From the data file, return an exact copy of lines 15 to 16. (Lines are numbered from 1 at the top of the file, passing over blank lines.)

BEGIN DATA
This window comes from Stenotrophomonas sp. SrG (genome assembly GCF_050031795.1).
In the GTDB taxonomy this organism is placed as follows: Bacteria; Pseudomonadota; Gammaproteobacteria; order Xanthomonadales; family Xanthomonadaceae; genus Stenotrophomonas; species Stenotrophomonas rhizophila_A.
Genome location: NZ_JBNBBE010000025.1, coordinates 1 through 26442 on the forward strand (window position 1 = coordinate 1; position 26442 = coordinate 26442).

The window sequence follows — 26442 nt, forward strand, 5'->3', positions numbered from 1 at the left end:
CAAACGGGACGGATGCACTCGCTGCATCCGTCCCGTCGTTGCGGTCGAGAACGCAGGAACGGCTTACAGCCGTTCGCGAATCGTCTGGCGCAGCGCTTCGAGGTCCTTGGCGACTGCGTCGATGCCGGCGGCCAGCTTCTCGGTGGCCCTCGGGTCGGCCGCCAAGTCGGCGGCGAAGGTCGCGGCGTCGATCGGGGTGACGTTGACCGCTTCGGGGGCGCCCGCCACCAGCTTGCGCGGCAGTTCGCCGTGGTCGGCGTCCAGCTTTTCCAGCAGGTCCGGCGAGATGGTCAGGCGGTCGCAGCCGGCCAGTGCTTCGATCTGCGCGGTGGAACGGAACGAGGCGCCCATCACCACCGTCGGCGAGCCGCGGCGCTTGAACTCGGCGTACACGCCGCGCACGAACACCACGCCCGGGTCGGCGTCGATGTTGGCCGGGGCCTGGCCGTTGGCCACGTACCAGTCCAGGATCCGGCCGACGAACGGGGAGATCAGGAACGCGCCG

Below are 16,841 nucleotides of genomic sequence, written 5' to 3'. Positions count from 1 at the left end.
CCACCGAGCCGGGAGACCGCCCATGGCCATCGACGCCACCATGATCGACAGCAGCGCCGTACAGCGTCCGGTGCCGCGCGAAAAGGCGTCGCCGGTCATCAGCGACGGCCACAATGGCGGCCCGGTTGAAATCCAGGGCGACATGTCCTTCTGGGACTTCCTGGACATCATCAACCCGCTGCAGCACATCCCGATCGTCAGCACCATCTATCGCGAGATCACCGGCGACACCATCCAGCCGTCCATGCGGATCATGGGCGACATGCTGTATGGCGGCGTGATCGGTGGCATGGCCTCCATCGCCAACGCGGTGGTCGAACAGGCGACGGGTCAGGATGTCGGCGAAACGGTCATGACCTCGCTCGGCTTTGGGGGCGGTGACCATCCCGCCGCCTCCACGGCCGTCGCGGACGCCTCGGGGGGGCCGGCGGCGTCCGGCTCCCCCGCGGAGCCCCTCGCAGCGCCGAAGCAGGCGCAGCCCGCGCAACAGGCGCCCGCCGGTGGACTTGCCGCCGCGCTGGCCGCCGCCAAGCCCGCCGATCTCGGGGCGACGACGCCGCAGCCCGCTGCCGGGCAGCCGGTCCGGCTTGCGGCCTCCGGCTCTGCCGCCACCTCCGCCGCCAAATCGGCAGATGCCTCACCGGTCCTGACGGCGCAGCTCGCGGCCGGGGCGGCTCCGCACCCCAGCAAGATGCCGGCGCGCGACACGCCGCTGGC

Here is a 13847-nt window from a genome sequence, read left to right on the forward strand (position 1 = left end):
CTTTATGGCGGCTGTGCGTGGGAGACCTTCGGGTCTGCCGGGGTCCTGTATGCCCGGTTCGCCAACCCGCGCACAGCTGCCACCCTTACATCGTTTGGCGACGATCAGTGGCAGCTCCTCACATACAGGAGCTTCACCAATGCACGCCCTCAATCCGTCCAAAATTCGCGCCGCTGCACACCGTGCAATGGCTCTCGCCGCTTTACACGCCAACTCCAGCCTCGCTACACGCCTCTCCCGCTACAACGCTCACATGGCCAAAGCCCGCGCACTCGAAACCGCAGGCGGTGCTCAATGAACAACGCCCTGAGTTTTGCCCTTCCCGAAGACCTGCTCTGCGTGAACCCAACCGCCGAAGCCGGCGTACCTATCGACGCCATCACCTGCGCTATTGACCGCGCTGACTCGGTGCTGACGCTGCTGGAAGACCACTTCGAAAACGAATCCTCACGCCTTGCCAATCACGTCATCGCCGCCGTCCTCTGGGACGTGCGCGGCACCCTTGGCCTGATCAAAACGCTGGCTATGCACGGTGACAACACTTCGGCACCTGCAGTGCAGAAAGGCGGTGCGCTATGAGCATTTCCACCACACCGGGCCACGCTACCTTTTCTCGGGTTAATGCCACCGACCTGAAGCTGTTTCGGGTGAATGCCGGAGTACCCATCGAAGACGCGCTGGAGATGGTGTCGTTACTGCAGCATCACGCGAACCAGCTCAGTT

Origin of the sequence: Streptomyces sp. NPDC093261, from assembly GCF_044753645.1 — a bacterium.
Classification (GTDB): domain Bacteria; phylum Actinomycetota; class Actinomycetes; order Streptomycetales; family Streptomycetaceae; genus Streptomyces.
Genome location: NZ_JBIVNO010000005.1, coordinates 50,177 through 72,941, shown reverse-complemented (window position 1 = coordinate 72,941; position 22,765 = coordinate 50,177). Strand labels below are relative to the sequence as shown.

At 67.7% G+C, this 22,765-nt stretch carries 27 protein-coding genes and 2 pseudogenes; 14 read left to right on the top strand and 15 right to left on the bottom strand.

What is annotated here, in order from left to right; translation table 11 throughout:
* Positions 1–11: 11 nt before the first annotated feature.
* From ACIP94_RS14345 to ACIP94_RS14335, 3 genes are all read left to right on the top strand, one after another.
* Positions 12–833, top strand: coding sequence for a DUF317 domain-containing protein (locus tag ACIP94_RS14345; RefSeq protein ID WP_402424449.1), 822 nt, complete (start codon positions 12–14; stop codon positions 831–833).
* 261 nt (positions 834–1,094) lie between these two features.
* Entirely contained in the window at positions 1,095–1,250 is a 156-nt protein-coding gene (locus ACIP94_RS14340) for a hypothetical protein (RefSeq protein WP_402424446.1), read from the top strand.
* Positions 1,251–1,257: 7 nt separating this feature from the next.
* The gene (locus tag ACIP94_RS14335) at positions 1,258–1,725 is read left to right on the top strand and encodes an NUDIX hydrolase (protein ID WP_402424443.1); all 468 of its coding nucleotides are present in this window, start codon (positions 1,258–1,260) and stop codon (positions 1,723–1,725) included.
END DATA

* Positions 1–11: 11 nt before the first annotated feature.
* From ACIP94_RS14345 to ACIP94_RS14335, 3 genes are all read left to right on the top strand, one after another.